There is certainly no shortage of business advice out there, and I read just about everything I come across. But sometimes it leaves me scratching my head and wondering who exactly is the person giving the advice and have they ever actually owned a small business.
So as my holiday gift to you, I am not going to give you advice. I am going to share some things I have learned as a small business owner for more than 20 years. This is not an exhaustive list nor are they in order of relevance or importance. [tweetthis display_mode=”button_link”]Check out these 9 lessons from a #smallbusiness owner with more than 20 years of experience:[/tweetthis]
Call me any time and we can discuss these or other issues you may be having with your business.
Activity does not equal profit.
Have you ever had a customer or employee say “wow, you are so busy, you must be doing great,” when in reality you are not making money? Unchecked activity can make your expenses soar to the tune of a loss. Specific areas to look at are payroll and cost of goods sold.
Don’t skimp on professional advice.
Unless you are an attorney or an accountant, you will need one. I always thought I was smart enough to review and understand most legal documents, but I did not go to law school and I am not. Likewise with accounting. Tax laws change so frequently it is impossible for a regular person like me or you to keep up.
Positive net income doesn’t always translate into cash.
Your P&L looks great from an income side but you have no money. Dig deeper and look at your balance sheet and cash flow statement. Your cash could be tied up in inventory or accounts receivable.
Also look at your terms with suppliers. Many owners like to pay for goods up front. Don’t do it. Having net 30 or 60 is like having a short-term interest-free loan.
Look for funding when times are good.
All businesses go through cycles, and the time to get a loan is when you don’t need it. Yes, it will cost you interest money, but it is difficult to find funding when you are showing a loss or having critical cash-flow problems.
Do not hire yourself.
People gravitate to people who are similar to themselves. You need to hire people who have talents you do not, especially when filling key positions such as managers. I am a big picture kind of girl who doesn’t like to be bothered with too much detail or actual follow through once I have created something.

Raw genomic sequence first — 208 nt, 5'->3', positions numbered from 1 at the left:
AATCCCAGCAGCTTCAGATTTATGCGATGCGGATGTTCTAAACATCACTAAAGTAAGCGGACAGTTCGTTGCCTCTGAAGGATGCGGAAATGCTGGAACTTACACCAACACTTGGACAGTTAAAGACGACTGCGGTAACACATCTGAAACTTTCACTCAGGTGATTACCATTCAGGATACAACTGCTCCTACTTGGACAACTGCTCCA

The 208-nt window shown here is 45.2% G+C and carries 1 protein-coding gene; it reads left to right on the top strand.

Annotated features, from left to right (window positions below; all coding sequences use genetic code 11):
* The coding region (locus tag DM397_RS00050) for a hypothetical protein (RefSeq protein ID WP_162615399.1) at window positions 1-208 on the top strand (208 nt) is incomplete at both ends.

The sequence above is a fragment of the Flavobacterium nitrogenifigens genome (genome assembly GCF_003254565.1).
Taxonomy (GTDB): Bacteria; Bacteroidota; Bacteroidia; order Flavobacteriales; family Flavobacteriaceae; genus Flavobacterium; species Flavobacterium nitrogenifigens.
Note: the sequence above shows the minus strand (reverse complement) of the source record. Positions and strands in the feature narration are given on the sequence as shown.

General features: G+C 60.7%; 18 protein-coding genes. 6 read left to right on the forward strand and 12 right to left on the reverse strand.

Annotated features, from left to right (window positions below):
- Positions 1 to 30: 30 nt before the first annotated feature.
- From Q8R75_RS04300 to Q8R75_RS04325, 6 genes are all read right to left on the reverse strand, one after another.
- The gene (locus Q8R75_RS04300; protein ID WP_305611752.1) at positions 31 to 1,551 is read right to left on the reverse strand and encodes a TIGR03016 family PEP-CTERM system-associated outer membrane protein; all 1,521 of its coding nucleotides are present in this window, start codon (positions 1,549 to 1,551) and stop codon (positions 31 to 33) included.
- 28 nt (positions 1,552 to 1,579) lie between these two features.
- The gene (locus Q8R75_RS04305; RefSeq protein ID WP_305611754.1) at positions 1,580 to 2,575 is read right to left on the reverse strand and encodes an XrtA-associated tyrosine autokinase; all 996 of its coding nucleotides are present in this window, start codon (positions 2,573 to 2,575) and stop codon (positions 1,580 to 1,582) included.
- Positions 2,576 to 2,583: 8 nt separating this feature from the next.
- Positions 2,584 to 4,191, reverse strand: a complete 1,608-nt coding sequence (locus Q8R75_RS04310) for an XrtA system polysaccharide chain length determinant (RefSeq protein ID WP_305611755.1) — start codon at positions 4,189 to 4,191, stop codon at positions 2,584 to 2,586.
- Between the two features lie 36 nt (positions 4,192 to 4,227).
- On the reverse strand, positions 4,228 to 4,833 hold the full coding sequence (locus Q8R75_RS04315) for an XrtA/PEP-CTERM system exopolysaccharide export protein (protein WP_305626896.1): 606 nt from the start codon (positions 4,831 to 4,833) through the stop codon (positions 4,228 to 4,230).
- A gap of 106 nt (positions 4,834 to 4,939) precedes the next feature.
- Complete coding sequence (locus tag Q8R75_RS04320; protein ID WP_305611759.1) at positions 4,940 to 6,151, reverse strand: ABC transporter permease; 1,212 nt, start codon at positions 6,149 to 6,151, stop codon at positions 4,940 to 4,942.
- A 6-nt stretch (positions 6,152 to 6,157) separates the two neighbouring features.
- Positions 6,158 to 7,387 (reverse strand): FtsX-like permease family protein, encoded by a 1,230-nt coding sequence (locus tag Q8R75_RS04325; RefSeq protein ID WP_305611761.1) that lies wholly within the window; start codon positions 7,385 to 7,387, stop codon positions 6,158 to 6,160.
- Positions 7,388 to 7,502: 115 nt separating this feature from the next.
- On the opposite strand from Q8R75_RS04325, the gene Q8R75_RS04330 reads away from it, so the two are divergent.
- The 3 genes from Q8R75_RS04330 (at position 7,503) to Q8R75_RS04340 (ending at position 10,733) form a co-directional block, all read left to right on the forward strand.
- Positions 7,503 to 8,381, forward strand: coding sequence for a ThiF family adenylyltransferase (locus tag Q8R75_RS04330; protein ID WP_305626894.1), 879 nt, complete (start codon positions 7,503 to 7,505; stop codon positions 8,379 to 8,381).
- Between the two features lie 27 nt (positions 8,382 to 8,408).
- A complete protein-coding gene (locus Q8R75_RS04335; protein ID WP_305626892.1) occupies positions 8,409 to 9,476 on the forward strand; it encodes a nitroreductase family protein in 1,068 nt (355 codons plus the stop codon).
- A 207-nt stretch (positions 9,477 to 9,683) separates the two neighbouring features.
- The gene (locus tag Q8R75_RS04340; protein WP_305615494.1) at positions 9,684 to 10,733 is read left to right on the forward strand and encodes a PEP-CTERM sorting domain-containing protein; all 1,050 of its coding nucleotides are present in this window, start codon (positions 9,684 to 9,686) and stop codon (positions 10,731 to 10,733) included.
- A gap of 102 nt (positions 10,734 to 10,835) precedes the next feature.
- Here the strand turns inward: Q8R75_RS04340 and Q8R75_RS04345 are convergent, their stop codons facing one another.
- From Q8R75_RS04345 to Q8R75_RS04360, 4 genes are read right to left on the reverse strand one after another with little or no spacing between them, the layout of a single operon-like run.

Know who you are and hire to complement, not duplicate, yourself.
Familiarity can breed contempt.
Small businesses often have a family feel between employers and employees. That is fine as long as everyone understands that at the end of a day it is a business. Due to lower wages, lack of benefits or other reasons, many owners just feel grateful to have any employees they can find.
Don’t be held up by your employees. No one is irreplaceable.
Deal with problems immediately.
Do not stick your head in the sand and ignore problems. This has always been difficult for me since I really don’t like conflict or confrontation. If you ignore a problem, it will get worse. This applies to employees, customers and suppliers. Hit it head on so you can quickly resolve it and move on.
Take a breather when you can.
Whoever said “if I am going to work this hard, I would rather do it for myself than someone else” is crazy. You will never work as hard in your entire life as you will as a small business owner.
Take advantage of calm times to restore your sanity. I had an epiphany one day as I stood in my business and realized all was good at the moment and that I was only there because I felt obligated, not because they needed me.
If you need it, I give you permission to take the day off.
Think about your end game.
Clients think I am crazy when I ask about their exit plan as they are starting a business. I had an end strategy for every business that I started, and none of them included passing it on to my kids.
I realized they would probably not be interested, and guess what? They weren’t.
(Source: Becky Brown, Consultant, UGA SBDC at Georgia Southern University)